However short this "forum" is, it contains a lot of interesting comments and explanations harder to find on other forums. Anyway, my feelings about all this, as you can probably anticipate, are mixed. Although I have yet to try to find a hard to the point definition of what JUDDER is, I've always felt that it is that annoying "hopping" look to movies when they are played on TV. Again, I'm also assuming that the hoppy look is caused by the 3:2 pull down caused by the obvious uneven division and multiples of the frame rates in use. Movies, at 24, unless they have been doubled as I have read here. For me, if I can find out how to enable it on my Samsung TV, I would enable the smooth look offered by frame interpolation. My set is a D8000 series 3D set, from late 2011. It has or says it has, a 240 refresh rate. Also, even before that time there were sets that used interpolation on display at Sam's Club and I was amazed, having NEVER before seeing glass-smooth movement on a TV OR movie screen. In any case, I'm going to look more into all this, especially hoping and finding that there is setting in my TV's menu to enable the smooth motion effect. I hope I haven't offended anyone in any way with my comments, and that more people may come by this forum and learn and comment both.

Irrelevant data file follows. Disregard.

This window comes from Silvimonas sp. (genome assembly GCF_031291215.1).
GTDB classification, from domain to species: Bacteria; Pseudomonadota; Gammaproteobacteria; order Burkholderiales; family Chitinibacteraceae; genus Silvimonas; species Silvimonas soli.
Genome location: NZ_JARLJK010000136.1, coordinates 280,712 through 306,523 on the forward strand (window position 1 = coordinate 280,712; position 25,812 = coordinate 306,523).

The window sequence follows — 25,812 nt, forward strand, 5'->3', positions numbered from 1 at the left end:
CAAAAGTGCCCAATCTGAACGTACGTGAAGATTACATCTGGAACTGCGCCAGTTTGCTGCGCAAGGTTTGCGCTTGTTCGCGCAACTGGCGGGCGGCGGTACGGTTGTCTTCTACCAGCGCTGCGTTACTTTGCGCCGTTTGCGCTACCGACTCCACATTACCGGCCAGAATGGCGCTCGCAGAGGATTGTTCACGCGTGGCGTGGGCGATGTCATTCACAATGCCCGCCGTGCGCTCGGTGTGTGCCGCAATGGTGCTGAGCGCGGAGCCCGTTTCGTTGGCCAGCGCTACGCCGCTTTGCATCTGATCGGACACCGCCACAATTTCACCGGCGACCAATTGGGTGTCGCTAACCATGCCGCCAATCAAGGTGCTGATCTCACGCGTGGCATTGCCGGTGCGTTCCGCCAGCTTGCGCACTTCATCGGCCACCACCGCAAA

Mikey Posted Jan 10, 2016 5:49 AM PST
Turn off all motion features including real cinema (24p) on the TV and set your blu-ray player to 24p output to avoid any conflicts. Your blu-ray player will handle your movies according to their fps.
Dead Posted Jan 20, 2016 10:31 AM PST
Amazing wrote: "Hopefully Peter Jackson kicks the industry in the teeth with his 48 fps Hobbit films and we start getting more films coming down the pipe that aren't a flickery vomit inducing mess."